I intend to create a long term melt record on a glacier surface. What are parameters required to efficiently calculate the same using satellite, weather station observations & reanalysis datasets (ERA-INTERIM)? I need the record to be of at least 100 years & therefore any or a combination of these datasets needs to be used for the same!

I have three cores from coastal Antarctica, which have frequent melt layers. I intend to calculate the melting that has happened at the surface in the past by using various climatic parameters (reanalysis data sets) and satellite data (e.g. Microwave Datasets) to quantify & /or ascertain a melting event at a certain point of time!

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    $\begingroup$ Hello, and welcome to Stack Exchange. It isn't clear to me what you're asking; are you looking for data sources, or variables that you might find in all such data sources, or something else? $\endgroup$ May 15, 2018 at 15:45
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    $\begingroup$ It all depends on the accuracy and what do you want it for. It depends also on the glacier you are interested in. In a small one the downscaling of weather parameter is a challenge. If it doesn't count with a good record of extent you will need to couple the melt model with a dynamic one (a complicated business). You should explain better what do you want it for. The answers can range from a very simple degree-day model on a steady-state glacier (that would require only a current terrain model, a lapse rate and temperature record), to sophisticated coupled dynamic and energy balance models. $\endgroup$ May 15, 2018 at 17:10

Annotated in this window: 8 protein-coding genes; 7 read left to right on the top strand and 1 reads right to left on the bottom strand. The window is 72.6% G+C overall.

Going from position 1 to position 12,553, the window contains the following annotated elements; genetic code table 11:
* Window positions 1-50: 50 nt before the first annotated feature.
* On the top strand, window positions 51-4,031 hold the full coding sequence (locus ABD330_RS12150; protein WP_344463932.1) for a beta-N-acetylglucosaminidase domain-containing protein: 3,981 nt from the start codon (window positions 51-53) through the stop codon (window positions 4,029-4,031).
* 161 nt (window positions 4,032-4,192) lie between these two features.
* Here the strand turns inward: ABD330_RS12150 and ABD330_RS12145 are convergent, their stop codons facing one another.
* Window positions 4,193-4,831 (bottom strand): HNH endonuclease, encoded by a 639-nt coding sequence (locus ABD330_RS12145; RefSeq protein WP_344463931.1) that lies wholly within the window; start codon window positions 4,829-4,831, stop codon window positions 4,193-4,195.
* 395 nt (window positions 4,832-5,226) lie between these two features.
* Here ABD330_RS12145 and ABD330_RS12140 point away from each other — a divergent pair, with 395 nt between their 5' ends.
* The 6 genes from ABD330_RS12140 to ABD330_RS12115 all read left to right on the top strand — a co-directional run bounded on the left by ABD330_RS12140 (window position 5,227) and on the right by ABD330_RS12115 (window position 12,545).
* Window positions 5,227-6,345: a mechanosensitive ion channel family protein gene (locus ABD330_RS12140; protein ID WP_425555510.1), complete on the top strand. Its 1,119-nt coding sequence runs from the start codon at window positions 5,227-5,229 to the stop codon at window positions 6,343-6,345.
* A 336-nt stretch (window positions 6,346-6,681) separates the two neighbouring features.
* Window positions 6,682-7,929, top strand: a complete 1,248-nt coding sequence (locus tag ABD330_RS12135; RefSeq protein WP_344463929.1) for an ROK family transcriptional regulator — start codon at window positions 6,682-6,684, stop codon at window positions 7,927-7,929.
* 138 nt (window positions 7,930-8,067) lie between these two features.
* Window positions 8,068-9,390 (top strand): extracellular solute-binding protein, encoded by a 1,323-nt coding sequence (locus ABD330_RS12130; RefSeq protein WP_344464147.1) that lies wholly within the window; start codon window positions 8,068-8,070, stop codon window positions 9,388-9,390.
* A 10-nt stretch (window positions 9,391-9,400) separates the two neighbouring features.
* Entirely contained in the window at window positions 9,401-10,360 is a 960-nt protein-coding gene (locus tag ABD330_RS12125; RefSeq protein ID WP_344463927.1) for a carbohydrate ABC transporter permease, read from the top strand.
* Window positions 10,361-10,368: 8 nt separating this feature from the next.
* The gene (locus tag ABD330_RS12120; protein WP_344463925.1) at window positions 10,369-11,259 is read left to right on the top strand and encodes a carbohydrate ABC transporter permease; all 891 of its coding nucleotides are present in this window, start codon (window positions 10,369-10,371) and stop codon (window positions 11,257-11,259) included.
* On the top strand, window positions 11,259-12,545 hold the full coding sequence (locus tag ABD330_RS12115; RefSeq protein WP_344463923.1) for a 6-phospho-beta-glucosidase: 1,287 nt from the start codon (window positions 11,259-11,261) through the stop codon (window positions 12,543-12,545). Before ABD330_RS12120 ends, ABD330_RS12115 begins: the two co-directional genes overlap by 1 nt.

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    $\begingroup$ Can you please elaborate more? How was melt derived from the ice core? Ice cores are usually obtained from areas where there is no melt at all, otherwise water percolation mix information from different points in time rendering the core useless for reconstruction of climatic variables. I would recommend that you edit the question adding a thoughtful explanation of what you want to do. Otherwise it is too broad, the parameters depend on how you model the melt. $\endgroup$ May 15, 2018 at 18:21
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    $\begingroup$ Well what you said about ice coring locations is partially true. When you want to study the coastal regions of antarctica, cores with melt layers are a common things. The coring locations is primarily dependant upon your objectives! As for ice cores, the melting at a period of time can be easily calculated by measuring the volume of melt layers and percolation capillaries, if any. $\endgroup$
    – Rahul
    May 15, 2018 at 18:42
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    $\begingroup$ Ok, it makes more sense now. Are the cores obtained from an ice divide? Or have them been advected downglacier? Is there historic data available for those locations to constrain elevation changes in the glacier surface? If not satellite data won't take you as far as 100 years, and you will need to model the dynamics that would add a whole new layer of complication (Unless you are happy to extrapolate thickening/thinning rates of the last few decades all the way back to the early 1900's) $\endgroup$ May 15, 2018 at 19:05


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